THE CANADIAN PRESS
March 31, 2009
MONTREAL - A Quebec man who has failed to have his name removed from the
birth certificate of a young girl he found out was not his biological daughter
wants to argue his case before the Supreme Court of Canada.
The businessman has already struck out in Quebec Superior Court and in the Quebec Court of Appeal.
Both courts ruled that paternity is ironclad if a man's name is on the birth certificate, if that status is not contested within a year of the child's birth and if other factors, including the same family name, indicate obvious bonds between the child and the parents.
The courts ruled there is little room for interpretation, but the man's lawyer disagreed with both rulings.
"It's not a monetary question as much as it is a question of principle - can we impose a child on a man?" Guylaine Gauthier said in an interview.
"The message the courts have sent is that we can falsely name someone as the father and this goes against the judicial system and the values upon which it is based.
"The question of good faith and bad faith is of major importance here - and I think there's a poor application of the Civil Code."
The man, a native of Rimouski in eastern Quebec, was involved in a common-law relationship with a woman between 1998 and 2005 and the girl was born in 2002.
He testified he had no reason to believe he wasn't the father, but after the relationship ended he learned she'd kept her infidelity from him.
"After he was separated, people came forward and told him who the father was and that person also acknowledged that he was the girl's father," Gauthier said.
In January 2007, a DNA test concluded with a probability of more than 99.99 per cent that Gauthier's client was not the biological father.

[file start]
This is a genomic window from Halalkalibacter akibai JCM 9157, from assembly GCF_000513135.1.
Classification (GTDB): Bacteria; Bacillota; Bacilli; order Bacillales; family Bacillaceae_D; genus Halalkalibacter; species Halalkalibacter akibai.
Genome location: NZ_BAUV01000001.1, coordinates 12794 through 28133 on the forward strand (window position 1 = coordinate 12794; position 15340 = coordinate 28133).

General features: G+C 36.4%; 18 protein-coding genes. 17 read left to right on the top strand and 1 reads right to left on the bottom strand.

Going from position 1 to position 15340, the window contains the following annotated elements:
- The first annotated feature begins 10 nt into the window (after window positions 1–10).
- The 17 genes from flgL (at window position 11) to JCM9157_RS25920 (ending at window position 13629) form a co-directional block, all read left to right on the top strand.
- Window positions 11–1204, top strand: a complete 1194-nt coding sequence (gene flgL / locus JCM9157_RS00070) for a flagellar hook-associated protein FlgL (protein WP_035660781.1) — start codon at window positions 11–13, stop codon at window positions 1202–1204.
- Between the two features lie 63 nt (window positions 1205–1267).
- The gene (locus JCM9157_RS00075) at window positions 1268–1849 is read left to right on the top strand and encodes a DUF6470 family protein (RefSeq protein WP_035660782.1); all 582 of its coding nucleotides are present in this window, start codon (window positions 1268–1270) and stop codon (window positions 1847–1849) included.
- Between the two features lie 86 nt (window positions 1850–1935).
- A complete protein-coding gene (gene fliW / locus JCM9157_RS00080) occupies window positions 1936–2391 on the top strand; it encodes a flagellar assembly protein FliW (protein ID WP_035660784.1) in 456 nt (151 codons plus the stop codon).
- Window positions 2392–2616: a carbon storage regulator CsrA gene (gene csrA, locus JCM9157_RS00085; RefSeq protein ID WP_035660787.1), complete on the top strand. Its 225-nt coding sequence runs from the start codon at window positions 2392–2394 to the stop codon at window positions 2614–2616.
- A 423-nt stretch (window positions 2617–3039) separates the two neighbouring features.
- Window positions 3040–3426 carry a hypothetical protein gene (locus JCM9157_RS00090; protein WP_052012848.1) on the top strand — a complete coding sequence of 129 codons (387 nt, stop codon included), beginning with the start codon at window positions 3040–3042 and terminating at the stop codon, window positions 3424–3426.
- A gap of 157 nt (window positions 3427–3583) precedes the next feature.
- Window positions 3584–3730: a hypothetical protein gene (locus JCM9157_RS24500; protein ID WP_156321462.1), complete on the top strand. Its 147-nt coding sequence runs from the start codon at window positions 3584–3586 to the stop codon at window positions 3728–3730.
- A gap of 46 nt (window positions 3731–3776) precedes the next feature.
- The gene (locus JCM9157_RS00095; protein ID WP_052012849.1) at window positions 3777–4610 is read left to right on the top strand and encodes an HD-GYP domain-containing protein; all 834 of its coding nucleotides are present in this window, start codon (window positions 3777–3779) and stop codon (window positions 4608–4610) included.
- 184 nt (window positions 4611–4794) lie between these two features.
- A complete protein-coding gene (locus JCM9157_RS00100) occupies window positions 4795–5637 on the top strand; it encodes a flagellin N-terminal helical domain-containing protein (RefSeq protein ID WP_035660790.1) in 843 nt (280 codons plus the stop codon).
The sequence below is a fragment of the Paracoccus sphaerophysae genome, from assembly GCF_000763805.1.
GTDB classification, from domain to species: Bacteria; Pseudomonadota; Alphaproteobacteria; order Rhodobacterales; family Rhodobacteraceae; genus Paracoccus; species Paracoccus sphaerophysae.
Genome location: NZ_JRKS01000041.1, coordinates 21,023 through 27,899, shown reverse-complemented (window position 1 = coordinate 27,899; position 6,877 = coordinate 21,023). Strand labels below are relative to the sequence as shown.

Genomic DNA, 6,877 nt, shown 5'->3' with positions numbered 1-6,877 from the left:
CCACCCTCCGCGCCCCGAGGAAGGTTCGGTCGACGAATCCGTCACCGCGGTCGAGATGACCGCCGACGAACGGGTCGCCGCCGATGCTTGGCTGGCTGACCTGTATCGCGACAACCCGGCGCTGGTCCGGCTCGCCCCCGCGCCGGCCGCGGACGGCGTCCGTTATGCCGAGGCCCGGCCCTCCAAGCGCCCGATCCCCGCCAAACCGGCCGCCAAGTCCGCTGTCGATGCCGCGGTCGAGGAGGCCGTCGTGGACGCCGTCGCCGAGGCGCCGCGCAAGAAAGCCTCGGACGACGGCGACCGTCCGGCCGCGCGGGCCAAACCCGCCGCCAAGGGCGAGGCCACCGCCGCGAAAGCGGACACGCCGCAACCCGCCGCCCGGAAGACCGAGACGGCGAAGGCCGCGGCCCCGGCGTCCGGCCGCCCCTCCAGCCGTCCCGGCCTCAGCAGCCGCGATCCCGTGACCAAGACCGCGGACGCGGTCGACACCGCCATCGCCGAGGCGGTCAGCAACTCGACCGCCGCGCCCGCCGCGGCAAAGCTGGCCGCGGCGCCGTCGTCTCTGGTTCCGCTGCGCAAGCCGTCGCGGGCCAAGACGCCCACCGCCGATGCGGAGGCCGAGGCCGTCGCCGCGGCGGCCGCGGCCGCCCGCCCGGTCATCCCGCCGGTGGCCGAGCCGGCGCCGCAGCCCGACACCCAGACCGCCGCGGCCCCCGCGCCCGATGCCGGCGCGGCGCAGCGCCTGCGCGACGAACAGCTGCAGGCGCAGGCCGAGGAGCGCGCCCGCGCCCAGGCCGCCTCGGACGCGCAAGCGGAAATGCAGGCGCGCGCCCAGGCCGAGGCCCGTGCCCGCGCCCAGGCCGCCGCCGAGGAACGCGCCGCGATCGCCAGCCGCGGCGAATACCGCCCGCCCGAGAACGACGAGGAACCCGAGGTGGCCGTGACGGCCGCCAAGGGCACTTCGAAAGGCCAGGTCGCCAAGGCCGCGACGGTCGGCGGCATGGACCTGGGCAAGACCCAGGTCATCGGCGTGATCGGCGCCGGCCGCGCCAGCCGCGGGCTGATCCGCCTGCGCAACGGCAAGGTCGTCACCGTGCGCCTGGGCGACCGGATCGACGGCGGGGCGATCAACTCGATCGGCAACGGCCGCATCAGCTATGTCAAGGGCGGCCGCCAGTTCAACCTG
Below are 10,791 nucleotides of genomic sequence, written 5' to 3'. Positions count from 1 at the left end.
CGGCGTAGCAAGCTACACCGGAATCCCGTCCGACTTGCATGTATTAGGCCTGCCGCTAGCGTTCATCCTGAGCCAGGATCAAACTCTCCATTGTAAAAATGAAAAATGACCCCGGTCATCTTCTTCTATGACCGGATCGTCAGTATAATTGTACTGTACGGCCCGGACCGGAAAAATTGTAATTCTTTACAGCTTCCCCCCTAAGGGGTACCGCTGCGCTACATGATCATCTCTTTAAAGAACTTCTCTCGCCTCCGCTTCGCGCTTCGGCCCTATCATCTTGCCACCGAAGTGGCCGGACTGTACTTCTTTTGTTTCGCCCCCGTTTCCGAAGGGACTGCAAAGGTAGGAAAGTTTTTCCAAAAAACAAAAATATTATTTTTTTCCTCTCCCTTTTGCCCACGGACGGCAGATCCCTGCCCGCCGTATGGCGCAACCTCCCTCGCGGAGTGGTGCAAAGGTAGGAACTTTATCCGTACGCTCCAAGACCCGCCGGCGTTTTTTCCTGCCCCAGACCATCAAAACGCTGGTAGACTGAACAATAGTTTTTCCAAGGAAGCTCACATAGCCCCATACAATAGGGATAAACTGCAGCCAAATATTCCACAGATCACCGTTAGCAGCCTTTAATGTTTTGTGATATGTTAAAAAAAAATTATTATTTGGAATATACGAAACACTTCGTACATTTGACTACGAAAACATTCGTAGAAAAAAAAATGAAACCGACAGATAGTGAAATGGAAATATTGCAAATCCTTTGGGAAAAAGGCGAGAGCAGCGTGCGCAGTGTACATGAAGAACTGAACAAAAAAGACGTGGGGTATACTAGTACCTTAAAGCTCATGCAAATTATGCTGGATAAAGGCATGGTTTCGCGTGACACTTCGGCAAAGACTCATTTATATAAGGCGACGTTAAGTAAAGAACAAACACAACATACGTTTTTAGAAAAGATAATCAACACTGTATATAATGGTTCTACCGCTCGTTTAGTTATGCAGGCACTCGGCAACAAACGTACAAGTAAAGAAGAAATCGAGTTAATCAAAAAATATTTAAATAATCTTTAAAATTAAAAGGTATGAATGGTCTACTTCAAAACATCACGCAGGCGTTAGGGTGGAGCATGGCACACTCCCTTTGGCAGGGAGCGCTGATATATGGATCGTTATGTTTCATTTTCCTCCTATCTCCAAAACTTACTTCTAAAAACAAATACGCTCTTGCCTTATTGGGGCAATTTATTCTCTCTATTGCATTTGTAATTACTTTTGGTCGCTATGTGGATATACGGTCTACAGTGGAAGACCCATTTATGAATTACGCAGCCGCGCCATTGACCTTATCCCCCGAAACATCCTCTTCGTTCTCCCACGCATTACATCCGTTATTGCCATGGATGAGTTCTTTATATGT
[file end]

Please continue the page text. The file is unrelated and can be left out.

Since then, he's had no contact with the young girl and the girl's mother has cut ties with him, but the man is still legally considered her father and could still be responsible for her financially, Gauthier said.
A well-known Quebec family lawyer said she doesn't think the case will even make it to Ottawa as she says the question of filiation has been long settled.
"The theme of this is filiation has nothing to do with biology," said Anne-France Goldwater.
"Once a child has a birth certificate and the child has a possession of status that matches the certificate, it's over, you cannot contest its filiation ever again."
Goldwater said there is a short window of time to contest, but in the majority of cases, the truth is discovered too late.
"Once his name is on the birth certificate and he has treated the child as his own, filiation is considered irrevocably established," she said.
The Canadian Children's Rights Council, an advocacy group concerned with children's human rights, said statistics reveal that about 10 per cent of Canadians don't have the name of their biological father on their birth certificate.
President Grant Wilson said men should not have to go to court in cases of paternal fraud to have the matter resolved.
Also, judges often rule that "because you've acted like dad long enough, we're making you the dad but unfortunately you can't tell people how to feel," Wilson said.
"Certainly, their relationship is going to be different."
Mandatory DNA testing during pregnancy would go a long way to limit the damage and protect the children from future harm, Wilson said.
"It's extremely damaging to children when they find out the man they thought was their father isn't their father," he said.
Goldwater said seemingly forgotten in the whole affair is the young girl.
"It's a cruelty beyond understanding to break this child's life like that," she said.
Copyright © 2009 The Canadian Press. All rights reserved.